https://www.duolingo.com/profile/Sitesurf

"Il mange une banane" can translate to "it is eating a banana" if "it" is an animal.


https://www.duolingo.com/profile/Kenecxjo

Glen, 'Il pleut.' is a special constuction, because French "wants" a subject. ... But who is raining?? So 'il, with weather,' is a "dummy subject." // Il mange une banane. ... Who is eating? ... Il (He)


https://www.duolingo.com/profile/PierrePeterPan

During this lesson a male person reads aloud "banane" and stresses the "e" at the end. That is, he makes it sound like the way we say it in English. A female person, in another part of the lesson, pronounces it without the stress. That is, like "banarn". I presume both are correct?


https://www.duolingo.com/profile/Sitesurf

The ending -e is generally mute as you know.

But some people who enunciate very clearly add a schwa at the end of some words, most of the time if the next word starts with a conflicting consonant.

Also be aware that French people living in the south of France tend to add schwas to many words.

https://frenchcrazy.com/2013/04/the-french-schwa.html/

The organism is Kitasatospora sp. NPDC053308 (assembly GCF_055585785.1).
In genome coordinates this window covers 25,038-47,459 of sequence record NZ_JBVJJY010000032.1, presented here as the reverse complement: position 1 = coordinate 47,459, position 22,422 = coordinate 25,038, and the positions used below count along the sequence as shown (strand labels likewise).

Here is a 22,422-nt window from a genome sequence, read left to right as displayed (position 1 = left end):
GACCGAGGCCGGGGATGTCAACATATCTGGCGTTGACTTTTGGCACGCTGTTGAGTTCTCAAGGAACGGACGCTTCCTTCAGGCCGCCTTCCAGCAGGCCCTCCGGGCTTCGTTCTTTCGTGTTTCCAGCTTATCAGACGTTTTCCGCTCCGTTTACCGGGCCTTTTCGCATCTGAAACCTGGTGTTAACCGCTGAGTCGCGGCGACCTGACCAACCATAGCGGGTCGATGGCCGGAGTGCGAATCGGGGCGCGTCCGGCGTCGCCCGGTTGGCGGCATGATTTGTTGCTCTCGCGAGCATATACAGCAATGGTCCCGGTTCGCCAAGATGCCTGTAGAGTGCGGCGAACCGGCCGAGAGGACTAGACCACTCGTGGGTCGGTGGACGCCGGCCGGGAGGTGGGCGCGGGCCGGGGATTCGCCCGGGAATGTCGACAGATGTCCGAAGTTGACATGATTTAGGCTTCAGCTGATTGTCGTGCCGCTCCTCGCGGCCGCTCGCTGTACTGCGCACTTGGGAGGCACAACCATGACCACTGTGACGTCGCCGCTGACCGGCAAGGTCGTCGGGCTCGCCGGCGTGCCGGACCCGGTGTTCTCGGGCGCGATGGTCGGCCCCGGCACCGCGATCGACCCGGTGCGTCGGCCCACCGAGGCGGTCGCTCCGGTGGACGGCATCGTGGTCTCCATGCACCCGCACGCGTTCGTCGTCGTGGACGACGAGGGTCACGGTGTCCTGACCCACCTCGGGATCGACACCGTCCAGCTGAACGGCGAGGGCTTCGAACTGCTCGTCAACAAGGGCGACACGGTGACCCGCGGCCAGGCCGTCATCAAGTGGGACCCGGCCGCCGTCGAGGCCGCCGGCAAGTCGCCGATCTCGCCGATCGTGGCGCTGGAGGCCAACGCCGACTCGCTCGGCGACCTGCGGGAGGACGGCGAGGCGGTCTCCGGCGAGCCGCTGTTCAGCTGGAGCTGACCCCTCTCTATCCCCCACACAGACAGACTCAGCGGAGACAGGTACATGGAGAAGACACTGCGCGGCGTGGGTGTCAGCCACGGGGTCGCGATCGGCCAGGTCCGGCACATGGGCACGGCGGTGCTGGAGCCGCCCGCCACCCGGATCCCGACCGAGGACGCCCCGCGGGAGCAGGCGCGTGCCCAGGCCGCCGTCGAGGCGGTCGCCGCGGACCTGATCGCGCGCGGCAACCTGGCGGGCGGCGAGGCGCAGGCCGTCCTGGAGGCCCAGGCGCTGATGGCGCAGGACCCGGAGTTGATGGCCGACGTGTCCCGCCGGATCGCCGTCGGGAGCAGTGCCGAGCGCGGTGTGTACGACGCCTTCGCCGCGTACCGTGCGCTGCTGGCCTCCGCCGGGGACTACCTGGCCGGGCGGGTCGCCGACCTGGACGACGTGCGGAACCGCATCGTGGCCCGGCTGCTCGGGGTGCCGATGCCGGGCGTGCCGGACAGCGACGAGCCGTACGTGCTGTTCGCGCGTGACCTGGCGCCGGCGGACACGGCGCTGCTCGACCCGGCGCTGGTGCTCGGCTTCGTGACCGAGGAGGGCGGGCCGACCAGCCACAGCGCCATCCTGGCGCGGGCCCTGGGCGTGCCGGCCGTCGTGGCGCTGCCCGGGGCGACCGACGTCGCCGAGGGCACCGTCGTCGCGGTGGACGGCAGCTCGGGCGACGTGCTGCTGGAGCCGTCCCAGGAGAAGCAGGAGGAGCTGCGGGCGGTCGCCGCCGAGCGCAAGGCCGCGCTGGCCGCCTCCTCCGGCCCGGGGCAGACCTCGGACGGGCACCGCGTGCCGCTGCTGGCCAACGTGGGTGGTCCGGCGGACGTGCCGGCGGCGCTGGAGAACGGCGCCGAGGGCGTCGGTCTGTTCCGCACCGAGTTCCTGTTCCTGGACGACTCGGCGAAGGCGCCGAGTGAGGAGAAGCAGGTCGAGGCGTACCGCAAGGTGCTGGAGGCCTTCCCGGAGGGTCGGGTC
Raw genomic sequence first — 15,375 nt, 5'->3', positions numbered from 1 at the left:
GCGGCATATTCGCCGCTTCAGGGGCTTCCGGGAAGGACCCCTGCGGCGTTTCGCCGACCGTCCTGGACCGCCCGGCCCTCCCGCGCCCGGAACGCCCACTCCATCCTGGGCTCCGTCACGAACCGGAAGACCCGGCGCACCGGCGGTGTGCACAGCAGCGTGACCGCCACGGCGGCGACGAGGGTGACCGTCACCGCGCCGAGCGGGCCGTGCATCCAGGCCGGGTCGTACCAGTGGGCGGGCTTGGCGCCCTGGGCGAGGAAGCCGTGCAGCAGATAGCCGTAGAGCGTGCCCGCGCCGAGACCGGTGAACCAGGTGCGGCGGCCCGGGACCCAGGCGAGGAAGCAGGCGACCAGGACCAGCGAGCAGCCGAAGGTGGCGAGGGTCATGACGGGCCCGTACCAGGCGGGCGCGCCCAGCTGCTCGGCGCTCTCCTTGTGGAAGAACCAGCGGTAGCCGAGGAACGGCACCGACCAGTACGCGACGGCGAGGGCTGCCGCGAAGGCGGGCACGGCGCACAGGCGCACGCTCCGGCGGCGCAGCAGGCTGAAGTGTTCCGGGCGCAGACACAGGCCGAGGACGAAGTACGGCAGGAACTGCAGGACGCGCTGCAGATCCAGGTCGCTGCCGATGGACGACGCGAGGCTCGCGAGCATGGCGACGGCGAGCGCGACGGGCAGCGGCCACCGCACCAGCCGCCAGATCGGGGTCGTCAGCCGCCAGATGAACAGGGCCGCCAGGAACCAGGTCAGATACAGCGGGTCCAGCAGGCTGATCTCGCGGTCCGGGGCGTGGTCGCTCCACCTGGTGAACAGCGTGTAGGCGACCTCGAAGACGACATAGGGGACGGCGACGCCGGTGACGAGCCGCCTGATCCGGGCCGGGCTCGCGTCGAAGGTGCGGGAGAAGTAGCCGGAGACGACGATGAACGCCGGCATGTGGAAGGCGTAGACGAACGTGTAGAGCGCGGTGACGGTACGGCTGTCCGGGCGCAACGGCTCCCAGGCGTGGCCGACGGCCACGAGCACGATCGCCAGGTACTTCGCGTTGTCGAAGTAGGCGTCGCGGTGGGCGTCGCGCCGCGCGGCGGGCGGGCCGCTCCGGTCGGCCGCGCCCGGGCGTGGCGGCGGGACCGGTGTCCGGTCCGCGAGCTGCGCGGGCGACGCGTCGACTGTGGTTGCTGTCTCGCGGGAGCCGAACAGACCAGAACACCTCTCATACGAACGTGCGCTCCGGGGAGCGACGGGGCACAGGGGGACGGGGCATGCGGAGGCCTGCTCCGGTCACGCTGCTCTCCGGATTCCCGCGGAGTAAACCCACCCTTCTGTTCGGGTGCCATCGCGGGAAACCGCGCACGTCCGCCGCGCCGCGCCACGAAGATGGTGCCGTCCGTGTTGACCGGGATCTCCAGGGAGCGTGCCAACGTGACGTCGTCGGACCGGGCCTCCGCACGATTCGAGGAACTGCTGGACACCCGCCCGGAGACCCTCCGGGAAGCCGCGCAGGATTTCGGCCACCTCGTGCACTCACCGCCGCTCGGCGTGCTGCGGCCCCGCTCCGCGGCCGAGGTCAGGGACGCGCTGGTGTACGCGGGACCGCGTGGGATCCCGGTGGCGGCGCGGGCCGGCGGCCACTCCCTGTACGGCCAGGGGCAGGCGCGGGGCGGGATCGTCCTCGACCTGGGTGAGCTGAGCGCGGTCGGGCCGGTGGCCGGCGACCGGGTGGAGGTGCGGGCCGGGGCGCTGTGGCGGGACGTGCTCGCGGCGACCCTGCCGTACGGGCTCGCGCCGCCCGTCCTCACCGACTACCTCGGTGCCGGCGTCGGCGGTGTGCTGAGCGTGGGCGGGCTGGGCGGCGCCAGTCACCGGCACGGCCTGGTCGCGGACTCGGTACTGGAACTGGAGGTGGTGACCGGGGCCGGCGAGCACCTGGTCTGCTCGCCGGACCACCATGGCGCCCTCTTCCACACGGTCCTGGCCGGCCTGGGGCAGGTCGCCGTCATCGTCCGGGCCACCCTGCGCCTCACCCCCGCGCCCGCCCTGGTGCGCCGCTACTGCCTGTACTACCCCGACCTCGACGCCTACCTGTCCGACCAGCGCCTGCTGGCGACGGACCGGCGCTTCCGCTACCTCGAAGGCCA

https://www.duolingo.com/profile/AliVidler

You can tell because it will be plural AND the word for "eat" will differ.

He eats (Mange) They eat (Mangent)

They: Plural (add "s" to the first word) ils mangent une banane = they eat a banana

He: Singular (No extra "S" to the first word) il mange une banane = they eat a banana


https://www.duolingo.com/profile/Kenecxjo

Alison, Parfait!


https://www.duolingo.com/profile/Andrew107525

Is "he eats a banana" the same


https://www.duolingo.com/profile/Kenecxjo

Andrew, Yes; you understand perfectly :)


https://www.duolingo.com/profile/alejandrochvs

How can I know if it's in the present progressive form "He is eating a banana" or in the simple present "He eats a banana"? As both answers seem to be fine on duolingo it's a bit confusing


https://www.duolingo.com/profile/Kenecxjo

Alejandro, ...either way ( ! ) --- Yo como. = I eat. / I am eating.


https://www.duolingo.com/profile/Kenecxjo

Leah, I understand. It's all about 'une banane'. It doesn't matter at all who's eating it ...!